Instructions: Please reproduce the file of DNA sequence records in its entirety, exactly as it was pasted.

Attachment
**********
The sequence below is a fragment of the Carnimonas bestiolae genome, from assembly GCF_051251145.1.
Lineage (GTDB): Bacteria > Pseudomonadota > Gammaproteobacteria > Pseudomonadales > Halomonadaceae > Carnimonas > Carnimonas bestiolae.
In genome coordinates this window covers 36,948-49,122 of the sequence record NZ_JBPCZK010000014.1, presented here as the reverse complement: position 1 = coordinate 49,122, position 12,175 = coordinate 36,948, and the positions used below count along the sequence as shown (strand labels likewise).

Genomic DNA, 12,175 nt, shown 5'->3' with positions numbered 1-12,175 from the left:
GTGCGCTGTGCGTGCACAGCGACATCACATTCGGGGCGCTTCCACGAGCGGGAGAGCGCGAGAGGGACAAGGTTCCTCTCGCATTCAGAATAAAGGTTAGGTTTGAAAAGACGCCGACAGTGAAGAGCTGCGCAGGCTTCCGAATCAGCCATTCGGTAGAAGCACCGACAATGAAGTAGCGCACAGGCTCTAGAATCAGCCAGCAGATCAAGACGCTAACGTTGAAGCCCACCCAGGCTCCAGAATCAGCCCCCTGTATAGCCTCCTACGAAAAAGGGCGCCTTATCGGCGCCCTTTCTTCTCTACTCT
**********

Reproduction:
The sequence below is a fragment of the Carnimonas bestiolae genome, from assembly GCF_051251145.1.
Lineage (GTDB): Bacteria > Pseudomonadota > Gammaproteobacteria > Pseudomonadales > Halomonadaceae > Carnimonas > Carnimonas bestiolae.
In genome coordinates this window covers 36,948-49,122 of the sequence record NZ_JBPCZK010000014.1, presented here as the reverse complement: position 1 = coordinate 49,122, position 12,175 = coordinate 36,948, and the positions used below count along the sequence as shown (strand labels likewise).

Genomic DNA, 12,175 nt, shown 5'->3' with positions numbered 1-12,175 from the left:
GTGCGCTGTGCGTGCACAGCGACATCACATTCGGGGCGCTTCCACGAGCGGGAGAGCGCGAGAGGGACAAGGTTCCTCTCGCATTCAGAATAAAGGTTAGGTTTGAAAAGACGCCGACAGTGAAGAGCTGCGCAGGCTTCCGAATCAGCCATTCGGTAGAAGCACCGACAATGAAGTAGCGCACAGGCTCTAGAATCAGCCAGCAGATCAAGACGCTAACGTTGAAGCCCACCCAGGCTCCAGAATCAGCCCCCTGTATAGCCTCCTACGAAAAAGGGCGCCTTATCGGCGCCCTTTCTTCTCTACTCT